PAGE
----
Multi-instrumentalist and Freelance Whales bandmate Chuck Criss has died, by his own hand. Criss’ brother Darren issued a statement to the public.
“Despite our very vocal concerns about his well-being,” Darren wrote, “and his protestations that everything was fine, it’s crushing to say now that Chuck clearly had had a severe depression welling up in him for some time, a depression that was only worsened by a lifelong struggle he had with expressing his feelings – a dangerous combination truly outmatched by his all-too-incredible ability to conceal it. Not just from the world at large, but most tragically, from the people who were closest to him.”
Criss doubled as banjo player and bassist in Freelance Whales. The band existed from 2008 to 2014, releasing two albums and a collection of standalone singles, before seemingly disbanding in 2014. Chuck and Darren Criss released the EP Lost Boys Life for the Computer Games project in 2017, before releasing two additional singles, including the song ‘Computer Games’, in 2020.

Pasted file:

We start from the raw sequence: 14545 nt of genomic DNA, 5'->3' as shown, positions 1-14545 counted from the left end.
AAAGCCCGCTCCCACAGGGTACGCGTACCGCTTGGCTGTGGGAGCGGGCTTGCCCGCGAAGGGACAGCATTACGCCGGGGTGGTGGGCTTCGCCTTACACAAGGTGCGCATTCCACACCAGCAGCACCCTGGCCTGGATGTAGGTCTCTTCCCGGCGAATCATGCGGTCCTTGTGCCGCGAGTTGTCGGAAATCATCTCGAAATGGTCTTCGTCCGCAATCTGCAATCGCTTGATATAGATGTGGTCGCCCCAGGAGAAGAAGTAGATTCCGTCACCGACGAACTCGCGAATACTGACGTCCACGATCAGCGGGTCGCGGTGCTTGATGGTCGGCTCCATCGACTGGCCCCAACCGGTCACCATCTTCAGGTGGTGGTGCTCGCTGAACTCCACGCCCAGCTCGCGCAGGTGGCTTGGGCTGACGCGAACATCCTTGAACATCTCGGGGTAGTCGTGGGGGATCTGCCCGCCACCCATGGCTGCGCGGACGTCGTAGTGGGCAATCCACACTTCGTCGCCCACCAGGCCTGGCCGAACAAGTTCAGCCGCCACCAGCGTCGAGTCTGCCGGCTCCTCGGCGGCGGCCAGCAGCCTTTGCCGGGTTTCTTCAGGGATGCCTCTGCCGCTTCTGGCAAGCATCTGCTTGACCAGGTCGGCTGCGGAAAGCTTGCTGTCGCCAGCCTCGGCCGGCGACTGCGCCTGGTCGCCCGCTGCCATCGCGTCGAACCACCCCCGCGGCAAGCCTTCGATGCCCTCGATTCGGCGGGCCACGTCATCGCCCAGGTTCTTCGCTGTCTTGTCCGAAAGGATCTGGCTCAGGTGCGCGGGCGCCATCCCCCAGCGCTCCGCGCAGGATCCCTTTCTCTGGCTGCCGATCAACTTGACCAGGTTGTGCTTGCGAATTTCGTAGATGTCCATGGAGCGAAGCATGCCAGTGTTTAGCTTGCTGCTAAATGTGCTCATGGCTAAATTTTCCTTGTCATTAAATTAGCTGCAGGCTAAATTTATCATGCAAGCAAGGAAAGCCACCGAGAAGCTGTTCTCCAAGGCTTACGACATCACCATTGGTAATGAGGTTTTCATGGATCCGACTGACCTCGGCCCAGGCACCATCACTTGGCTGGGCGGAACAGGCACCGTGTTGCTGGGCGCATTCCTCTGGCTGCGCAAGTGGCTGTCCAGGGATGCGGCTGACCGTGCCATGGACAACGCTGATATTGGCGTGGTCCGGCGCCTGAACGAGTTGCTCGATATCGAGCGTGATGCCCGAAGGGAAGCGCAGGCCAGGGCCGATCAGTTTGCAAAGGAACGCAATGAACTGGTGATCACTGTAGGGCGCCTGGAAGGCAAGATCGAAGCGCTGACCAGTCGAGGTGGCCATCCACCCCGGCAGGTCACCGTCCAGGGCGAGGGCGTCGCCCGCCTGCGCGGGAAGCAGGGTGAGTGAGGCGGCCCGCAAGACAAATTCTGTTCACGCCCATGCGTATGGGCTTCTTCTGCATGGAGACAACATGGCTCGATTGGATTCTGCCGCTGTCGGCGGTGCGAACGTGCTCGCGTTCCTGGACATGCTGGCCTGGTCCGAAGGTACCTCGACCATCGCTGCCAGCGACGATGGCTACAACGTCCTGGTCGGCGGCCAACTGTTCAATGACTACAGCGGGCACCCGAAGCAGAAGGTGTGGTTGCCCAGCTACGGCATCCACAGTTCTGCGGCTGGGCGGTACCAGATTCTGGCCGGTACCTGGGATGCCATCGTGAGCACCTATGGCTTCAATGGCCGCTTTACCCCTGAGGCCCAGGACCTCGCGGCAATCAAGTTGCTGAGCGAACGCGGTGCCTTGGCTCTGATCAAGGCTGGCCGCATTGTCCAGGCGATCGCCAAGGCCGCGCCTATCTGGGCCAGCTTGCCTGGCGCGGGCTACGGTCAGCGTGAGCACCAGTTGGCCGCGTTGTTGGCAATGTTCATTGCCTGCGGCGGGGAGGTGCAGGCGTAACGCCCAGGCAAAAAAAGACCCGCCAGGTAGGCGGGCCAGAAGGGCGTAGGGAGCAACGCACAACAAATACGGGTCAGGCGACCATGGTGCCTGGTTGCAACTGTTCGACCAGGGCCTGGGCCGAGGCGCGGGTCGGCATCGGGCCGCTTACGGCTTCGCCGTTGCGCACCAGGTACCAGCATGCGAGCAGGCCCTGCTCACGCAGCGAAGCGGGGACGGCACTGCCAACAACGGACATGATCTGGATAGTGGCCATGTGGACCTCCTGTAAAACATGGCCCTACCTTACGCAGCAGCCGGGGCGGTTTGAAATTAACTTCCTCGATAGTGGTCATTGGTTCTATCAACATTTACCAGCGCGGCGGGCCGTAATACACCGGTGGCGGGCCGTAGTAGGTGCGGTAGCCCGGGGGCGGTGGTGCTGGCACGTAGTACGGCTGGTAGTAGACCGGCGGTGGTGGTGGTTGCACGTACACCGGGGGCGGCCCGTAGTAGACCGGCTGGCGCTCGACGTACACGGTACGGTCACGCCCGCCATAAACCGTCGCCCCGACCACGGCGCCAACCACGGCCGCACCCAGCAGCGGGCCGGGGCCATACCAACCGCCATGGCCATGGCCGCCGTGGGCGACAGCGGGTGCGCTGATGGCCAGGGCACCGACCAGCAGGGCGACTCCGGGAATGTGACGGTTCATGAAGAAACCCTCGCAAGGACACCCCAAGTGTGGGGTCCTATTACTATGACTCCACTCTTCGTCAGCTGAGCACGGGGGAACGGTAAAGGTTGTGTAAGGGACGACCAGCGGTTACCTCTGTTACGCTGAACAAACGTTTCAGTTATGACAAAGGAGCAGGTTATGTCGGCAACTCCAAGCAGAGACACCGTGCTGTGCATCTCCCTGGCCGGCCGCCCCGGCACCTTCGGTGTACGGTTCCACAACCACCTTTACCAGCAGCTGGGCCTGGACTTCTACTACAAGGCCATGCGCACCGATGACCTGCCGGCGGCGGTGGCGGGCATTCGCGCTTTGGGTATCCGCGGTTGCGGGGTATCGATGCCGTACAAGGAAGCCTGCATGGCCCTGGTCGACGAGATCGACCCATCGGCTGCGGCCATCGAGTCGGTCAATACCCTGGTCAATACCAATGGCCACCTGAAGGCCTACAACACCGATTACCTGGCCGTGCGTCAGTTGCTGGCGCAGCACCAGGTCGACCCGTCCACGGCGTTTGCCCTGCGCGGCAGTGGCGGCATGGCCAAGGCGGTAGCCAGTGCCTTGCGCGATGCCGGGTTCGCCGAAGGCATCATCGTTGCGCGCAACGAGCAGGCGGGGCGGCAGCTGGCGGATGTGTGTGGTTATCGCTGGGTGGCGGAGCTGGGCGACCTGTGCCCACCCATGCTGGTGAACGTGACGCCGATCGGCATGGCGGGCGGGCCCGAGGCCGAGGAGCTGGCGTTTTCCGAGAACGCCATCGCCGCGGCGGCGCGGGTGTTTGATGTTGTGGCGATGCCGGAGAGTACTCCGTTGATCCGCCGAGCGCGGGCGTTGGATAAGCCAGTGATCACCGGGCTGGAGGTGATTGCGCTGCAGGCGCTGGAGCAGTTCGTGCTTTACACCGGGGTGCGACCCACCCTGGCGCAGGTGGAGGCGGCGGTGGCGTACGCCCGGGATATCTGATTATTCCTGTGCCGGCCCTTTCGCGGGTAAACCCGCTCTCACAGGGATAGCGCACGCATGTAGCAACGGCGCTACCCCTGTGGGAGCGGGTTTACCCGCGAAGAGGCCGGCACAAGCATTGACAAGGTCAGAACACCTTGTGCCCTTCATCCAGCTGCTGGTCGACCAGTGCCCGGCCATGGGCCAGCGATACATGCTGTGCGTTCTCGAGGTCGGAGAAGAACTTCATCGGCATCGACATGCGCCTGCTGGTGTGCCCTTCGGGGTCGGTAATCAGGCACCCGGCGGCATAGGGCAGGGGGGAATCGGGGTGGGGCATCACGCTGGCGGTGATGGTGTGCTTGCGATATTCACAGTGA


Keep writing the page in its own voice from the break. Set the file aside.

Darren Criss says the last few years were very difficult for his brother, and he struggled through a variety of difficult patches. Chuck Criss was born in April 1985. The musician’s suicide was met with widespread sadness, as thousands wrote to commiserate with the family on social media.
Freelance Whales released a recording of a cover of Lucius’ ‘Don’t Just Sit There’ for the 2018 compilation album 10 Years of Mom + Pop but have otherwise been largely inactive since 2014. Individual band members have been focusing on their own projects, putting their creative attention to good use in other ways.
Freelance Whales song ‘Starring’ was used in the 2012 remake of The Inbetweeners. Their song ‘Generator ^ First Floor’ was made available to the public as a free download in 2010, while ‘Generator ^ Second Floor’ was used on Covert Affairs, during a conversation between characters Auggie and Annie. Their music was also used in an episode of Ugly Betty, opening their music to a more mainstream form of audience.